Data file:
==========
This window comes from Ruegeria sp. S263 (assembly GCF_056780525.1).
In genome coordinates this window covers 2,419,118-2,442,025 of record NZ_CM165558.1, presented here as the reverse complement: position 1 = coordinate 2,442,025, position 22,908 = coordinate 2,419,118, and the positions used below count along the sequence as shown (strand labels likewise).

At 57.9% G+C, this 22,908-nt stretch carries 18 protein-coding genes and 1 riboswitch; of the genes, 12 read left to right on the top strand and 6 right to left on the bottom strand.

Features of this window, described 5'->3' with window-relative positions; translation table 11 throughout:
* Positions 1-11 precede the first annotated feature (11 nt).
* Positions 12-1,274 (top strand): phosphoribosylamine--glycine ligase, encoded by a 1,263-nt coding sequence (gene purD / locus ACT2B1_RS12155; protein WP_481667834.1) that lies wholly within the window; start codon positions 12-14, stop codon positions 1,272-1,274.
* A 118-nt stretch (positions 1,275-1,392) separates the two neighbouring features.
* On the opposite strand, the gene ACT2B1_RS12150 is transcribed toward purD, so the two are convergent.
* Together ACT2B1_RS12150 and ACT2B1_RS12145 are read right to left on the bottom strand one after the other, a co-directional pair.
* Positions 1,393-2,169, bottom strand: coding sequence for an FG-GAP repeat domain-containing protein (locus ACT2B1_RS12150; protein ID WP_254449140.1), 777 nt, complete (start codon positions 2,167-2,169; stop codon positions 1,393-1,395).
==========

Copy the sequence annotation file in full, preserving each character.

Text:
This window comes from Ruegeria sp. S263 (assembly GCF_056780525.1).
In genome coordinates this window covers 2,419,118-2,442,025 of record NZ_CM165558.1, presented here as the reverse complement: position 1 = coordinate 2,442,025, position 22,908 = coordinate 2,419,118, and the positions used below count along the sequence as shown (strand labels likewise).

At 57.9% G+C, this 22,908-nt stretch carries 18 protein-coding genes and 1 riboswitch; of the genes, 12 read left to right on the top strand and 6 right to left on the bottom strand.

Features of this window, described 5'->3' with window-relative positions; translation table 11 throughout:
* Positions 1-11 precede the first annotated feature (11 nt).
* Positions 12-1,274 (top strand): phosphoribosylamine--glycine ligase, encoded by a 1,263-nt coding sequence (gene purD / locus ACT2B1_RS12155; protein WP_481667834.1) that lies wholly within the window; start codon positions 12-14, stop codon positions 1,272-1,274.
* A 118-nt stretch (positions 1,275-1,392) separates the two neighbouring features.
* On the opposite strand, the gene ACT2B1_RS12150 is transcribed toward purD, so the two are convergent.
* Together ACT2B1_RS12150 and ACT2B1_RS12145 are read right to left on the bottom strand one after the other, a co-directional pair.
* Positions 1,393-2,169, bottom strand: coding sequence for an FG-GAP repeat domain-containing protein (locus ACT2B1_RS12150; protein ID WP_254449140.1), 777 nt, complete (start codon positions 2,167-2,169; stop codon positions 1,393-1,395).